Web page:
You get a lot of advice in high school about what to do for college and what will be expected of you. About half of that advice is fictional and unnecessary busy work. Your time is precious in high school (as it will be in college) and you don’t want to waste any of it on preparations for college that are unwarranted. Here are six myths they tell you in high school about college prep.
Myth #1: Write down all the books you’ve read. I heard this useless bit of advice in high school and attempted it unsuccessfully. The supposed merit of this advice was to use in a college application. The list of books you’ve read is not important in any college application. What’s more important and what needs your immediate attention is your level of writing and reading comprehension skills. If you can’t tell where a comma goes or what makes a complete sentence, you want to work on improving those skills instead of making a superfluous catalog.
Myth #2: Write down everything that’s due. Unless you can handle a six-page Word document of everything you have to turn in before the semester is do, don’t do this. Writing down everything that you have to do for the week is useful, but if you make a list for the semester, you’ll become overwhelmed and stressed. Instead of trying to make a cumulative list of every little thing to do, keep daily lists and monthly reminders. These are nowhere near as scary and are more manageable. Write down small tasks and break up your semester into parts. Keep track of what’s due soon, but don’t make a list of what is due in two months.
Myth #3: Sign up for as many clubs as you can. If you sign up for as many clubs as you can, you will become overcommitted, stressed, and will start struggling. Don’t do this to yourself. Find a few clubs that you can handle along with a full schedule and a job. Make life easier, but not undistinguished. You still want to have something to fill the white space on your resume.
Myth #4: Keep your high school notes. Most everything that you’ll learn in college will be completely different from what you were taught in high school. The five-paragraph essay format is thrown out the window and a hypothesis is no longer an educated guess. Whatever nuggets of knowledge you may think are good to keep from high school won’t do you any good in college. Those notes also just take up much-needed space when you’re moving into your dorm. The only notes you may want to keep from high school are your notes from math class. It doesn’t really vary from high school to college. Solving x2-8x+4 by completing the square isn’t going to change.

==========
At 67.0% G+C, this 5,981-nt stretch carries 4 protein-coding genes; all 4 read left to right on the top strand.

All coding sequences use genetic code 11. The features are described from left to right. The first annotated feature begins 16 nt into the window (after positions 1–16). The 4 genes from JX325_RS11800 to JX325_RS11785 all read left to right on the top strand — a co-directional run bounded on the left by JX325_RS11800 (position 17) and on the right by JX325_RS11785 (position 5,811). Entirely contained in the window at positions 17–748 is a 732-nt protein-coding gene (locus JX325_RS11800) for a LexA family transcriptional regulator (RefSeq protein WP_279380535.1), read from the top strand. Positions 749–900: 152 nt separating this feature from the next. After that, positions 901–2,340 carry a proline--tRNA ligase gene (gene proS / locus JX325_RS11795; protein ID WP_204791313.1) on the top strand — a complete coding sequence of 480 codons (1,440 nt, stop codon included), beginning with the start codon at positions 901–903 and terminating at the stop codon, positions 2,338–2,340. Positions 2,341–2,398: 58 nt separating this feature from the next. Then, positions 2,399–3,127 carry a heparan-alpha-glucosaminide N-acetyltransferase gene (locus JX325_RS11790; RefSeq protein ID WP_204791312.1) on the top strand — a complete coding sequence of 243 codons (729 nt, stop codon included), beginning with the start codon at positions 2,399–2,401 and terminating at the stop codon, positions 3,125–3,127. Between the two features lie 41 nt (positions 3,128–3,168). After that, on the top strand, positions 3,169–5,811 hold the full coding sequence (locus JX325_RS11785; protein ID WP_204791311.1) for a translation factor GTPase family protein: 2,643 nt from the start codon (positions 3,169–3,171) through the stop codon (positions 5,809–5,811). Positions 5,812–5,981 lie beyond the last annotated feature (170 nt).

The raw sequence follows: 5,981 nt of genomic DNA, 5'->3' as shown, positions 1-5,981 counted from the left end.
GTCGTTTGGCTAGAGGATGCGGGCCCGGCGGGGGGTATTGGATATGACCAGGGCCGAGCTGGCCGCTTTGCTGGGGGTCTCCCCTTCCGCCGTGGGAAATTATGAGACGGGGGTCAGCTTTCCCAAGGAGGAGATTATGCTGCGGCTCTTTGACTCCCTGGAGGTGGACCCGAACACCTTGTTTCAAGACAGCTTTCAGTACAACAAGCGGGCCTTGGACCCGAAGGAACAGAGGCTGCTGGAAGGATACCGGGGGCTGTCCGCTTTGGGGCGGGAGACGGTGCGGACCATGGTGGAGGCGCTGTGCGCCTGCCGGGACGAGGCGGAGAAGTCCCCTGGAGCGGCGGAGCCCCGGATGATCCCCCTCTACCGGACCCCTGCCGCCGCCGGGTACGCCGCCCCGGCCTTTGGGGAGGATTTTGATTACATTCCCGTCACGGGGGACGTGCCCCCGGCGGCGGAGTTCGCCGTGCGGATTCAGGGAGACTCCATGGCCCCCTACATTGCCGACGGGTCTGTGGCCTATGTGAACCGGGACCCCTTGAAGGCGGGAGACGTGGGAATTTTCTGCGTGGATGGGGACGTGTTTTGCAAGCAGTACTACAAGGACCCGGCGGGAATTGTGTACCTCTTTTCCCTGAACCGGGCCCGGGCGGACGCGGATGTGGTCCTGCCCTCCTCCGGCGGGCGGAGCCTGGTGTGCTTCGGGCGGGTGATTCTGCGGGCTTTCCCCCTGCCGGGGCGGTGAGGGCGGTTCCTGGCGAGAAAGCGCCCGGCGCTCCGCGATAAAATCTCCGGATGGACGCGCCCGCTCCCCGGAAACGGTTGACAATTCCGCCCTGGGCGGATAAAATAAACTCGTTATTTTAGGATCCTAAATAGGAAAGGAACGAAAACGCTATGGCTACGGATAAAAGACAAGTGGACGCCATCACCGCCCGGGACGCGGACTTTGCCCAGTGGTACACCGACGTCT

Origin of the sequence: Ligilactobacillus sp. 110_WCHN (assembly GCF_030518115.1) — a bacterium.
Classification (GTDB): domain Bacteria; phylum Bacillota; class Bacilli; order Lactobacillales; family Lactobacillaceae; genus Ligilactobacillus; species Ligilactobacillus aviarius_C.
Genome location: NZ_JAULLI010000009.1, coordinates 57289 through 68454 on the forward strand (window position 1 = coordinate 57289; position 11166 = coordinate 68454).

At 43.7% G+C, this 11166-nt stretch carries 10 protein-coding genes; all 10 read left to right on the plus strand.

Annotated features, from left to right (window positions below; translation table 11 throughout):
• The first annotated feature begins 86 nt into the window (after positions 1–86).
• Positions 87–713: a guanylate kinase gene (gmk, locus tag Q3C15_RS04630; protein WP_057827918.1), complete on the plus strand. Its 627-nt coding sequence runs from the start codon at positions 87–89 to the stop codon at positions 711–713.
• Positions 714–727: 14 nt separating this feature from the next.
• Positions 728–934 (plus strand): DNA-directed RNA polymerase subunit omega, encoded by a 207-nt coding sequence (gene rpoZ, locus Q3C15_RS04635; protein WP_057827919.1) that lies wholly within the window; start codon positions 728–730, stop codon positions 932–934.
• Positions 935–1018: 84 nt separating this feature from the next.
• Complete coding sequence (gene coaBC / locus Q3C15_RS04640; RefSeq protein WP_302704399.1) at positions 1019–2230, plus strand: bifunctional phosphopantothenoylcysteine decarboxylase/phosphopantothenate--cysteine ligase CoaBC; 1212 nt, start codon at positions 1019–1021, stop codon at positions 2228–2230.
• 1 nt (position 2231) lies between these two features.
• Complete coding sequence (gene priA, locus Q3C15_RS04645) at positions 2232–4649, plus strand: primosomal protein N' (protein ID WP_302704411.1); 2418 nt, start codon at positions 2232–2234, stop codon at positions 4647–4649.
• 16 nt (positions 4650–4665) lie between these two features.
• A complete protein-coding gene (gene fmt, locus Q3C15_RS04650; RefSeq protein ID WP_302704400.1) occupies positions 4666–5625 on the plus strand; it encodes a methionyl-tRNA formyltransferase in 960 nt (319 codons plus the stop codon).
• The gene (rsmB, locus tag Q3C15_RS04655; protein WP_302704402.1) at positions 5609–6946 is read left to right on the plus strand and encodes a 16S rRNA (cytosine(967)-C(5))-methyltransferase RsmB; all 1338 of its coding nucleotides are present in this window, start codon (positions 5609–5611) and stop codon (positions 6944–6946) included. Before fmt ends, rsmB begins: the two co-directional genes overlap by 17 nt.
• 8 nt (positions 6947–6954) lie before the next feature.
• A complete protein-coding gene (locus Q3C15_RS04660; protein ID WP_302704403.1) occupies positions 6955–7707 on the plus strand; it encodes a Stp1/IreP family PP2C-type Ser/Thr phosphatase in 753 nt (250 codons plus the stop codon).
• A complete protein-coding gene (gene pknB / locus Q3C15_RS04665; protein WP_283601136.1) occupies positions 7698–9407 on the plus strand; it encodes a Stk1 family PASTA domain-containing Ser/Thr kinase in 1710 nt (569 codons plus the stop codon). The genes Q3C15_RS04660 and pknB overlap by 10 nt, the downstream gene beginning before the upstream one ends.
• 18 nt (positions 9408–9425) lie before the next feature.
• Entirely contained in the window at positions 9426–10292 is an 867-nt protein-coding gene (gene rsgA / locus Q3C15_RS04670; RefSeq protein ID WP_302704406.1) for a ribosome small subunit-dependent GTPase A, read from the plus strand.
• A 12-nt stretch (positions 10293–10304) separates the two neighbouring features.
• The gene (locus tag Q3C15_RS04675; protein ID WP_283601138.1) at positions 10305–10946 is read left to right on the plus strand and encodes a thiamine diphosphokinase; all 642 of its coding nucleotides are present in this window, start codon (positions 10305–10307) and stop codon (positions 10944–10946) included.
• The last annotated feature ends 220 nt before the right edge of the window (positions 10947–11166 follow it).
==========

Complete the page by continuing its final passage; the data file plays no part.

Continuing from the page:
Myth #5: Avoid credit cards. College may be one of the best times to start building good credit. If you stay busy and have a full class schedule, chances are you won’t have a lot of free time. Apply for one credit card specifically targeted towards students and make sure it’s one with an introductory 0% APR. This rate usually lasts for a few months and leaves you without interest and an easy way to pay off debt and build credit. You can also have it as a gas-only credit card or a grocery-only credit card. By limiting what you can buy with the credit card, you decrease your chances of going on a wild shopping spree and claiming you needed $2,000 in back-to-school clothes.
Myth #6: Sit in the front row. The way some of the classrooms are built in my university makes it difficult for any student to sit in the very first row. The professor’s podium is usually not even two feet from the first row. Sitting there would be like sitting in the first row at the movie theatre: painful and confusing. Sit where you’re comfortable and make sure that it’s not in the very back; otherwise, you’ll just end up working on something else or surfing Tumblr for photos. Either way, don’t sit in the very front or the very back. Be like Goldilocks. The middle is just right.
When preparing for college, you’re going to be bombarded with advice, but don’t try to listen to them all, especially these ones. Whatever advice you choose to follow should make sense and be something worth your time.
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